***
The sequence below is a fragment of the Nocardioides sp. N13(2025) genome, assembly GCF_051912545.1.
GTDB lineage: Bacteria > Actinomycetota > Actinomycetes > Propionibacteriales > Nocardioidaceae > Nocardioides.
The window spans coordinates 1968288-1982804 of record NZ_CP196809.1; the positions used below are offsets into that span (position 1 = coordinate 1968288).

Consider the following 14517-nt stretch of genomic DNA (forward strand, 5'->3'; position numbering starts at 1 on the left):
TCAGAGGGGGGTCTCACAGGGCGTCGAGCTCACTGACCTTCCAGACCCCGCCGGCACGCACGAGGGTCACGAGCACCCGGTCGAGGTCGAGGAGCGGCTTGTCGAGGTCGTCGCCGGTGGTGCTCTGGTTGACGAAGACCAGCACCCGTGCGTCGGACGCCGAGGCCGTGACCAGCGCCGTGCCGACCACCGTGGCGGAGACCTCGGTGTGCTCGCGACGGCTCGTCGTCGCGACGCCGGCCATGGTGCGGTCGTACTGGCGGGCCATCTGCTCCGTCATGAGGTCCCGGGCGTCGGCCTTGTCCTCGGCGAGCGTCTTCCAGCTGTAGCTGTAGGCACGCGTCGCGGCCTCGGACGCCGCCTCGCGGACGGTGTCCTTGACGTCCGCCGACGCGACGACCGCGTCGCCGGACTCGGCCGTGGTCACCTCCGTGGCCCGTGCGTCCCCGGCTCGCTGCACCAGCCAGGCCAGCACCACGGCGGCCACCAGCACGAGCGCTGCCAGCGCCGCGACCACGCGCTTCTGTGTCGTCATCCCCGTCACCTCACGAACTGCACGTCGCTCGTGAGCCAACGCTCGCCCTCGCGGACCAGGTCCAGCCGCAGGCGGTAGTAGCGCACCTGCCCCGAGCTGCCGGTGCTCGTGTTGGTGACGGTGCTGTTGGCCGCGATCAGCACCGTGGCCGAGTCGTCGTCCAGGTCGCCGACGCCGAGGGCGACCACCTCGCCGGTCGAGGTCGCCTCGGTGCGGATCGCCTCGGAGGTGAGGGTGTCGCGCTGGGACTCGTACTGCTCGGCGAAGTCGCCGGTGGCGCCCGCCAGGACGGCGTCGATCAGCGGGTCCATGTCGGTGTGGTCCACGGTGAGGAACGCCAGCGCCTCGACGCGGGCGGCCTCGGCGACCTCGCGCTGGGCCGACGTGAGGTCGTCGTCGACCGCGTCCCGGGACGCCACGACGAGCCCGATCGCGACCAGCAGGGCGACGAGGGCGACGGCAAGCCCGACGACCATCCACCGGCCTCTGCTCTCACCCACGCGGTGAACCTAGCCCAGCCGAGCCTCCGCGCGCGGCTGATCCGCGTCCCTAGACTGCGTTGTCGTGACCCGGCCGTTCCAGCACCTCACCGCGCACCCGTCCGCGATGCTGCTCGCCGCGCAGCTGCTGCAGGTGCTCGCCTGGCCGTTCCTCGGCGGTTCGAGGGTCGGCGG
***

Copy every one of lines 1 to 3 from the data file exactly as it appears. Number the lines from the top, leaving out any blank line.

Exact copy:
The sequence below is a fragment of the Nocardioides sp. N13(2025) genome, assembly GCF_051912545.1.
GTDB lineage: Bacteria > Actinomycetota > Actinomycetes > Propionibacteriales > Nocardioidaceae > Nocardioides.
The window spans coordinates 1968288-1982804 of record NZ_CP196809.1; the positions used below are offsets into that span (position 1 = coordinate 1968288).